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CRESY, EDWARD (1792–1858), architect and civil engineer, was born at Dartford, Kent, on 7 May 1792, and was educated at Rawes's academy at Bromley in the same county. He became a pupil of Mr. James T. Parkinson, architect, of Ely Place, who, in addition to a moderate private practice, was entrusted at that time with the laying out of the Portman estate. After the termination of his articles, with the object of perfecting himself in the financial branches of his profession, he served two years with Mr. George Smith of Mercers' Hall, and in 1816, accompanied by his friend and colleague George Ledwell Taylor, he undertook a walking tour through England for the purpose of studying, measuring, and drawing the cathedrals and most interesting buildings. The next three years found Cresy and his friend engaged in similar pursuits on the continent; chiefly on foot, they journeyed through France, Switzerland, Italy, and Greece, to Malta and Sicily, and back again by Italy and France home. The chief aim of their studies was to present the dimensions of each building in English measurements, and the foliage and ornaments one quarter of the real size. Arrived again in England the two friends issued as some result of their labours, ‘The Architectural Antiquities of Rome, measured and delineated by G. L. Taylor and E. Cresy,’ 2 vols. fol., London, 1821–2 (new edition, including the more recent discoveries [edited by A. Taylor], fol., London, 1874); and a few years afterwards ‘Architecture of the Middle Ages in Italy illustrated by views … of the Cathedral, &c. of Pisa,’ fol., London, 1829. A third work on the architecture of the Renaissance was to have followed, but after the publication of two parts, was abandoned from want of encouragement.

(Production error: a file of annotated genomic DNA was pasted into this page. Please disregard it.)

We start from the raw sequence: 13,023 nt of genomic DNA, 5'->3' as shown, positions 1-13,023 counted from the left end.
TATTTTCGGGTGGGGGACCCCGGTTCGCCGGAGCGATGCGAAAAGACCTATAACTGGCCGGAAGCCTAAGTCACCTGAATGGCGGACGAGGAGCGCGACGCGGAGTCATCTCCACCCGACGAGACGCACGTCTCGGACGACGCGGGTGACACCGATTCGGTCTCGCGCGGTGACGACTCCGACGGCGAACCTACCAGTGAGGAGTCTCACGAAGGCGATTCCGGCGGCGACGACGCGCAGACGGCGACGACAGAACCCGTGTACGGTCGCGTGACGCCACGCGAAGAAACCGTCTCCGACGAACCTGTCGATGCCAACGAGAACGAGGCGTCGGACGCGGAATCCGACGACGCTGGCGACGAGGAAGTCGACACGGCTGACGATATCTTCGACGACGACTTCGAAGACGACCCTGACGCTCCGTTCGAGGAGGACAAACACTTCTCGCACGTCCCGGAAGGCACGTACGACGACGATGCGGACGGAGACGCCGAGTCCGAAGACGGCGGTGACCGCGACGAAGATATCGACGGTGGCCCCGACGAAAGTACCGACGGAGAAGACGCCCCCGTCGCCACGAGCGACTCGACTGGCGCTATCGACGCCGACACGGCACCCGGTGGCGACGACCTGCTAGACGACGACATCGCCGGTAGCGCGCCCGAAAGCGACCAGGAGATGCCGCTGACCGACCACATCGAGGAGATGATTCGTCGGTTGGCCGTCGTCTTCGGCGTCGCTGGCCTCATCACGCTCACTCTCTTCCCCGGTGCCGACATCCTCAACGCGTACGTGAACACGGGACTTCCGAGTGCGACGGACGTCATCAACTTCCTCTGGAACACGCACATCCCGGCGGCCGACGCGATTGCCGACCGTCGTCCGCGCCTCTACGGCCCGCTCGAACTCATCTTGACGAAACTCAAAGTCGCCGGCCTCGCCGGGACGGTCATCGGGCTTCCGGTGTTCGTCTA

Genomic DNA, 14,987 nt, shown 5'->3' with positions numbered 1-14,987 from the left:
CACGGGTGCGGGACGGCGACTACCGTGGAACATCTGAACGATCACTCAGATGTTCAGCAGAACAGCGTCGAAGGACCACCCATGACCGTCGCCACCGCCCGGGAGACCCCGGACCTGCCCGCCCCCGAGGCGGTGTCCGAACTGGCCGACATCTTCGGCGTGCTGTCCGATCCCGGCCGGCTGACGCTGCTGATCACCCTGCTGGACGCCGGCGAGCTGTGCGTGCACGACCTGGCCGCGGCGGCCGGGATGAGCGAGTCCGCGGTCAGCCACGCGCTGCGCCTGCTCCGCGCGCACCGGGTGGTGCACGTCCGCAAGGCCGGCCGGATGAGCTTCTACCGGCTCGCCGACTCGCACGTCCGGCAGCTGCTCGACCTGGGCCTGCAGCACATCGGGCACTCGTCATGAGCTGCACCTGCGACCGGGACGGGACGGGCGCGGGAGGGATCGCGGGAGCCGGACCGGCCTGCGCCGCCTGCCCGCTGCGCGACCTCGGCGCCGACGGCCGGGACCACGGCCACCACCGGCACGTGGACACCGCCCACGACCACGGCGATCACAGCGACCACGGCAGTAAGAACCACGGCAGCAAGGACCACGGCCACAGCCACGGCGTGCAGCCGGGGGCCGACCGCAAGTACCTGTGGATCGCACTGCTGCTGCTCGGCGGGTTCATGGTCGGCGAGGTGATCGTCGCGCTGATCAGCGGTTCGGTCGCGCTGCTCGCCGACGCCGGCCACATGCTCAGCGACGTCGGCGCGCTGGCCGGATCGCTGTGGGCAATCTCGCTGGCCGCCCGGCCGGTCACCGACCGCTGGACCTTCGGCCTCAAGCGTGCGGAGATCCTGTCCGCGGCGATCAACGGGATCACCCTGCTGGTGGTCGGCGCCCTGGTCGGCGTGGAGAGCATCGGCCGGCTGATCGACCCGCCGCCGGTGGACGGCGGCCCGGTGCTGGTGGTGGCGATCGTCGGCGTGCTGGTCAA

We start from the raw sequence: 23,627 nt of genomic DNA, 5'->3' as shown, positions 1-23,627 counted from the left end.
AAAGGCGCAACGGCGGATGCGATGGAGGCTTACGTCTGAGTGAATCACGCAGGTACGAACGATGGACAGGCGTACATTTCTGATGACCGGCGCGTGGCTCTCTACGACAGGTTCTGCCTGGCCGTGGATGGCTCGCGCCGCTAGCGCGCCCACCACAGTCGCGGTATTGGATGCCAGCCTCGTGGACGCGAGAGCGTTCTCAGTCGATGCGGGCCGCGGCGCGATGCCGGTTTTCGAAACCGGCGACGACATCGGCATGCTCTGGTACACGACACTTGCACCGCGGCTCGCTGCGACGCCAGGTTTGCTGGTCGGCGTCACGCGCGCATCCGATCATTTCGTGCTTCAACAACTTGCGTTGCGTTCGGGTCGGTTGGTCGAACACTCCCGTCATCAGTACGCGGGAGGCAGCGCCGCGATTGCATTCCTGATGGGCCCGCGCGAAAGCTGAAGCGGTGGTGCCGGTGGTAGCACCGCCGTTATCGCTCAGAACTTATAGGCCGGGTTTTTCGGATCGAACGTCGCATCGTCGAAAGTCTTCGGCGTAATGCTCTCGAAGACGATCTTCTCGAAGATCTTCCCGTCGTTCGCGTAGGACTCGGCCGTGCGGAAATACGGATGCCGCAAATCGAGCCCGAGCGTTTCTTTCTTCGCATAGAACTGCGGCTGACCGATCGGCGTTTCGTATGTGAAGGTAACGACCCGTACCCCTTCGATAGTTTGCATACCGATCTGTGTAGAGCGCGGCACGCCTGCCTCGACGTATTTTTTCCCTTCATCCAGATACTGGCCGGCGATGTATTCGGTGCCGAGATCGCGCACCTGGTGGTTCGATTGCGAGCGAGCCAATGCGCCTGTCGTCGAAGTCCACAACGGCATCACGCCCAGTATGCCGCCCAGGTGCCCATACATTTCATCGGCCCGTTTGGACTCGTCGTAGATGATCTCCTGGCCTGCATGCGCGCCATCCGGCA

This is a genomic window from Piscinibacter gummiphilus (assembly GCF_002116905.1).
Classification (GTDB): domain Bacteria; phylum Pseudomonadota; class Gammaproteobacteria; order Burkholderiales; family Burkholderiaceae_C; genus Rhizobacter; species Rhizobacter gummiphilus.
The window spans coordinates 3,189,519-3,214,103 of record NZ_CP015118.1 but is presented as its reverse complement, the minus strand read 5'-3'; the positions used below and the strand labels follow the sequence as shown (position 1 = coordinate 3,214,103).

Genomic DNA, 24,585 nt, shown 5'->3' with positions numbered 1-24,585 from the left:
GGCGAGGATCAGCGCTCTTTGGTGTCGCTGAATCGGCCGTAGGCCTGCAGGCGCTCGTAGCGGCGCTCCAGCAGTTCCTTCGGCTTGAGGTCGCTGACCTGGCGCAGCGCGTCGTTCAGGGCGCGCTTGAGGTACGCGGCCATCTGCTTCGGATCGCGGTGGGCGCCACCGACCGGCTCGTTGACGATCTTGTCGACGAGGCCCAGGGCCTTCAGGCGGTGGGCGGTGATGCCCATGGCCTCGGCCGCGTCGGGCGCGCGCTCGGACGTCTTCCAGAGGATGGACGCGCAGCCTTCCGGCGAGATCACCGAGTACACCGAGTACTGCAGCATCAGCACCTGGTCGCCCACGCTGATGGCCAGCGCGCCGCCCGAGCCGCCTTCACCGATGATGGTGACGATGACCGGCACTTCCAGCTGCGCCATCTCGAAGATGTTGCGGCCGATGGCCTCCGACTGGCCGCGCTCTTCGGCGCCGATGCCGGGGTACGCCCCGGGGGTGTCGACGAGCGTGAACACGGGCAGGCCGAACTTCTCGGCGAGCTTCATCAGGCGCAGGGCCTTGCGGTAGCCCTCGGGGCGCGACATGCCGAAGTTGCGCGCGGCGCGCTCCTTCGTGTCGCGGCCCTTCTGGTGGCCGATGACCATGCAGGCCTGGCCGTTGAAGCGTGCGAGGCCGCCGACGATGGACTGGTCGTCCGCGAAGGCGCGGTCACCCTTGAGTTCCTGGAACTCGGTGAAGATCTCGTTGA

Cresy hastily accepted an engagement in Paris, which although successful interfered with his professional prospects at home. His practice was almost exclusively private, as he considered the system of open competition to be injurious to art. In his capacity of a superintending inspector under the general board of health Cresy did good work in a branch of engineering then all but unknown. He gave evidence before the Health of Towns and Metropolitan Sanitary Commission, furnished materials for the ‘Appendix to Report on Drainage of Potteries,’ 1849, &c., and wrote the ‘Report as to the Fall of the Extension of the Main Sewer from the Ravensbourne to the Outlet,’ 1855, both of which were embodied in the reports of the Metropolitan Commission of Sewers. Among his other works are:

  1. ‘A Practical Treatise on Bridge Building,’ fol., London, 1839.
  2. ‘Illustrations of Stone Church, Kent, with an historical account,’ fol., published for the London Topographical Society, London, 1840.
  3. ‘An Encyclopædia of Civil Engineering,’ 8vo, London, 1847 (2nd ed. 8vo, London, 1856).
  4. [With C. W. Johnson] ‘On the Cottages of Agricultural Labourers,’ 12mo, London [1847].

Cresy became a fellow of the Society of Antiquaries in 1820, and was also a member of the British Archæological Association. He died at South Darenth, Kent, on 12 Nov. 1858 (Gent. Mag. 1858, v. 654). By his marriage, on 17 March 1824, to Eliza, daughter of W. Taylor of Ludgate Street (ib. xciv. pt. i. p. 367), he left issue two sons and two daughters. His eldest son, Edward, followed his father's profession, and became principal assistant clerk at the Metropolitan Board of Works, and architect to the fire brigade. He died at Alleyn Road, Dulwich, on 13 Oct. 1870, in his forty-seventh year (Times, 14 Oct. 1870; obituary). Mrs. Cresy is known by her translation, ‘with Notes and Additional Lives,’ of Milizia's ‘Memorie degli Architetti antichi e moderni,’ 2 vols. 8vo, London, 1826.

[Taylor's Autobiography of an Octogenarian Architect; Builder, xvi. 793, xvii. 166, xxviii. 854; Will reg. in the Principal Registry, 746, 1858.]

G. G.